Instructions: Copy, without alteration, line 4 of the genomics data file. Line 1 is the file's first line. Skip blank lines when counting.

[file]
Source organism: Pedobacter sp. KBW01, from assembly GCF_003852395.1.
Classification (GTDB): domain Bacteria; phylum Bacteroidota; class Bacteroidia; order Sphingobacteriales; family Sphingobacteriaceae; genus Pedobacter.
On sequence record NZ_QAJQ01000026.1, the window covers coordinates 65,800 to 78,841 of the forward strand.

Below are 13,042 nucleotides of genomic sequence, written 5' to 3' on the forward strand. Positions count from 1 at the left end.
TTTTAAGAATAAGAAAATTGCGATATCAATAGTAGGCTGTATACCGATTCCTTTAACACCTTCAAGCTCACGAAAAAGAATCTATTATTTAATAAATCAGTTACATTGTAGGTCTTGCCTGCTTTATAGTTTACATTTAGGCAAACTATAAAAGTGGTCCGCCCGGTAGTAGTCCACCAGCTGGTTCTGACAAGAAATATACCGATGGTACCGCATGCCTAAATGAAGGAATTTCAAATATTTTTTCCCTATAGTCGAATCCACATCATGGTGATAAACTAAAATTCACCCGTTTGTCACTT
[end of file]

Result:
Below are 13,042 nucleotides of genomic sequence, written 5' to 3' on the forward strand. Positions count from 1 at the left end.